Crypto selloffs: Regulatory crackdowns on digital currency triggering fears
If you’re not sure what to do about Bitcoin or other crypto currencies, you’re not alone.
Even the biggest minds in the business are stumped some countries are doing something about this puzzle: shutting it down for now!
A puzzle with missing pieces
According to Reuters, Trusts controlled by Rafferty Asset Management LLC and Exchange Traded Concepts LLC each canceled plans to launch three bitcoin funds that could be traded by retail investors as easily as stocks.
This came on the heals of concerns by US governing body the Securities and Exchange Commission about liquidity and valuation of futures contracts, curently taking place on the CME and the CBOE exchanges, based on the digital asset.
“The move adds a new hurdle to the bid by Wall Street firms to capitalize on investor interest in cryptocurrencies,” said Reuters on Monday January 8, 2018.
“Regulators have been scrambling to figure out how to deal with this relatively new asset, and no single one has control.”
Reuters said the SEC has authority over funds, while the Commodity Futures Trading Commission (CFTC) governs futures contracts which has been tasked with finding a way to fully evaluate the potential risks that Bitcoin poses to the financial system, especially that it doesn’t need a central authority, such as a bank or government.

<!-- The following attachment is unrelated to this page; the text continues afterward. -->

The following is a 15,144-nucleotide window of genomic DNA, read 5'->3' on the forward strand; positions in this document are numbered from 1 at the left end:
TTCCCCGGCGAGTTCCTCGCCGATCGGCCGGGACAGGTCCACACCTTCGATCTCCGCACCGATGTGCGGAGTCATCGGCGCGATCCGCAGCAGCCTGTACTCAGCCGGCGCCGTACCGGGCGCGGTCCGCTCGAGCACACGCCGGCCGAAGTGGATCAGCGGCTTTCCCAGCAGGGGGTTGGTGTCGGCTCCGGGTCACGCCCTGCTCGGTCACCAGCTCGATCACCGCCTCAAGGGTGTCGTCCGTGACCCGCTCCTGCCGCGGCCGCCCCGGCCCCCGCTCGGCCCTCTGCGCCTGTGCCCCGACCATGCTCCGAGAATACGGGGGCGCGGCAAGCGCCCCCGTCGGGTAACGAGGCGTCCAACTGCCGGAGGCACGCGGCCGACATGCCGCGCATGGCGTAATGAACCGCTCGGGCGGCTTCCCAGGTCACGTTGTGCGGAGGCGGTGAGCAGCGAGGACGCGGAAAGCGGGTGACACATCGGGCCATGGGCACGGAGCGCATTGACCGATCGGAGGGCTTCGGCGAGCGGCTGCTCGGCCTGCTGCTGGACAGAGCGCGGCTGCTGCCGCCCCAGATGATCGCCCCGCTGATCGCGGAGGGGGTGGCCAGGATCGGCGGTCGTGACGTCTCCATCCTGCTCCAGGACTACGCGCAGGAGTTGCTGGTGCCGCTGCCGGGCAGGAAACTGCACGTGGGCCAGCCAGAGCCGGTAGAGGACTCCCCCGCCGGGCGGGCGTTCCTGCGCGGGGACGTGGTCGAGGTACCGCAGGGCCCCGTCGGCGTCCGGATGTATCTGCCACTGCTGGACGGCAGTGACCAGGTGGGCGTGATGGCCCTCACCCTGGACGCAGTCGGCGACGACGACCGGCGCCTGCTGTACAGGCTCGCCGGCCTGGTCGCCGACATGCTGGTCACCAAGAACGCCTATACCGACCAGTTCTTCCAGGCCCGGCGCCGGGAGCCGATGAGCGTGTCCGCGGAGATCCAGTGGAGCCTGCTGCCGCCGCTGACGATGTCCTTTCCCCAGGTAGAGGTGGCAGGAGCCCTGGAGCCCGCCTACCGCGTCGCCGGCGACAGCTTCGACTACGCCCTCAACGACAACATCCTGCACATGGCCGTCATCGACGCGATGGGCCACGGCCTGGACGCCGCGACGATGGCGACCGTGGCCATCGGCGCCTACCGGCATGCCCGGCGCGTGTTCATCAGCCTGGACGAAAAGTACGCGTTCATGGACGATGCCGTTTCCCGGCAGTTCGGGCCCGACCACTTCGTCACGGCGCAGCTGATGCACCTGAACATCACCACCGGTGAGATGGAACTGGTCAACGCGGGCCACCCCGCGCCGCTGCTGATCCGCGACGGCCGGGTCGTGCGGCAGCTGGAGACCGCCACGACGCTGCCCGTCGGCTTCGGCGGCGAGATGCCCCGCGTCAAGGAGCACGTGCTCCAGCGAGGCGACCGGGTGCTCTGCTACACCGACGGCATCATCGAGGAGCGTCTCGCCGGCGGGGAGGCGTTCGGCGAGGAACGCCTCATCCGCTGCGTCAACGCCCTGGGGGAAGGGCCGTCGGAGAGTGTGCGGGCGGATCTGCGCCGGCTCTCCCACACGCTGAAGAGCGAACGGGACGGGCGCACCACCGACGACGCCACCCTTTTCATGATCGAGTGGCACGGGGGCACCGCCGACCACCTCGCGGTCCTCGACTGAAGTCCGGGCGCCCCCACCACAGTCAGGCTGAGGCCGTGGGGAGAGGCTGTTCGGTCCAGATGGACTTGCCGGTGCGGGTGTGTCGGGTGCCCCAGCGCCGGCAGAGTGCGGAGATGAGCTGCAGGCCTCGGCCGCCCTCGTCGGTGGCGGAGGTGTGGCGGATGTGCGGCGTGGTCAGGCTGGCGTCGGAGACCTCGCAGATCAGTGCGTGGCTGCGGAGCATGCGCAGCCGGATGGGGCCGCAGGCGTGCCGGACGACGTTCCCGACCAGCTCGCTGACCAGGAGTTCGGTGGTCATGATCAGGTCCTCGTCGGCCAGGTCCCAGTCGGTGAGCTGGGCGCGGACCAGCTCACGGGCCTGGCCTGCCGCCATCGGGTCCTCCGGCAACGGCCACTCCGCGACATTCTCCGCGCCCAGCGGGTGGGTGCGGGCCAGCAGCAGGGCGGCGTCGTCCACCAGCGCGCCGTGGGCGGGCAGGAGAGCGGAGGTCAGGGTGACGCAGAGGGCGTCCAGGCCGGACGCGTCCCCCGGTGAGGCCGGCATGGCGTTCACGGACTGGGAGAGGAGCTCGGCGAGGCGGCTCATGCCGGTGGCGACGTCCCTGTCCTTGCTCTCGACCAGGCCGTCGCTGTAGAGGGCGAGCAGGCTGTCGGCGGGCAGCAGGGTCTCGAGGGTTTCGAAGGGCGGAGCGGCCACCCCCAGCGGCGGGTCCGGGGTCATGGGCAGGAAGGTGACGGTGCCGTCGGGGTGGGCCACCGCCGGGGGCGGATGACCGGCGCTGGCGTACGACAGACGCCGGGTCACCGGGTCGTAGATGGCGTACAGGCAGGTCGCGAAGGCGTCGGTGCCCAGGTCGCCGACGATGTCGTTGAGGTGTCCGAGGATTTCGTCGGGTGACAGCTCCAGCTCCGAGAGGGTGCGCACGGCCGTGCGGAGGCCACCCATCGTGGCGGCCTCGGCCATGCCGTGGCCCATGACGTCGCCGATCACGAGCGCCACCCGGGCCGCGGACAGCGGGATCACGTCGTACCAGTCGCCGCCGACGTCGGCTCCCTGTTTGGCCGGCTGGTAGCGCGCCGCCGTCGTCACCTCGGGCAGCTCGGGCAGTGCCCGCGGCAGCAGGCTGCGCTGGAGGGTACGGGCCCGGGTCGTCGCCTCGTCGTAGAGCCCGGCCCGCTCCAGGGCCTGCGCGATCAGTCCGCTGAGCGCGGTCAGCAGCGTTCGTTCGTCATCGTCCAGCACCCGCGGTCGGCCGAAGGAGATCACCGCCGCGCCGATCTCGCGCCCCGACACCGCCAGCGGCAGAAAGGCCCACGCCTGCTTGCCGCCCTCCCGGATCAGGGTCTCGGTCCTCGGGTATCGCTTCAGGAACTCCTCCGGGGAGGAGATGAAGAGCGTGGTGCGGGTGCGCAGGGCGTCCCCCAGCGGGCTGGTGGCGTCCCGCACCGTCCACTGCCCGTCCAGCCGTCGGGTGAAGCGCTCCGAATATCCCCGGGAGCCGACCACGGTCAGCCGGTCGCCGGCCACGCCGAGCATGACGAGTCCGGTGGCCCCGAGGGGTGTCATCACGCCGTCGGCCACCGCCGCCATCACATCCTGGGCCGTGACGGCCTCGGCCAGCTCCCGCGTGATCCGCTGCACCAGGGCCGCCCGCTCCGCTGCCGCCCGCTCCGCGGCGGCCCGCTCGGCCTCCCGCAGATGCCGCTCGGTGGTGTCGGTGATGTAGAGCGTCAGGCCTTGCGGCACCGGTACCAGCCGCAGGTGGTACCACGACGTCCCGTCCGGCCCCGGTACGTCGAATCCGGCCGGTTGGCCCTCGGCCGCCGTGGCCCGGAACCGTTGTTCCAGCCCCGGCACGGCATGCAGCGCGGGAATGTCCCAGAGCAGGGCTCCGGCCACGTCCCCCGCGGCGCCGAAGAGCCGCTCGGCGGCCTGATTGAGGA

China and South Korea go on the crypto offensive
Reuters said that Bitcoin sank on Monday after CoinMarketCap removed prices from South Korean exchanges from its calculations of digital currency rates, resulting in a steep drop in all virtual coins they track, or more than 1300 of them.
Greg Dwyer, head of business development at cryptocurrency derivatives exchange BitMex told Reuters: “By removing that, it looks like the market cap fell by 30% and so people rushed to sell because they’re not sure what’s happening.”
After South Korean financial authorities decided to investigate six local banks that offer virtual currency accounts, CoinMarketCap removed their data from three of the largest South Korean exchanges: Bithumb, Coinone, and Korbit.
Bitcoin fell down 8.73% at $14,766.86, Ripple’s XRP fell more than 30% after hitting an all-time peak of around $3.84, while litecoin slumped as much as 16% to $230.
“News on the regulatory front is dragging down cryptos,” Gabor Gurbacs, director of digital-asset strategy at VanEck Associates Corp, told Bloomberg.
“South Korea’s and China’s tightening is weighing on Bitcoin and in the ICO (Initial Coin Offering) market, things started slowing down, with the SEC cracking down on illegal offerings.”
Ether bucking the trend
Ethereum prices, however, traded 4.7% higher at $1,143.56, according to CNBC.
“Contrary to many digital currencies, ripple has been working with large institutions, giving it an aura of legitimacy and practicality,” said CNBC.
“What you’re seeing with ethereum is exponential increase in the number of projects — there are billions of dollars being poured into the ecosystem right now — maybe 10 times more projects this year than last year, which could easily lead to a doubling, probably a tripling in price by the end of the year,” Ethereum co-creator Steven Nerayoff told CNBC’s “Fast Money.”
“Lower transactional costs are increasing usage of the entire network, and that’s increasing the network effects of it,” he said.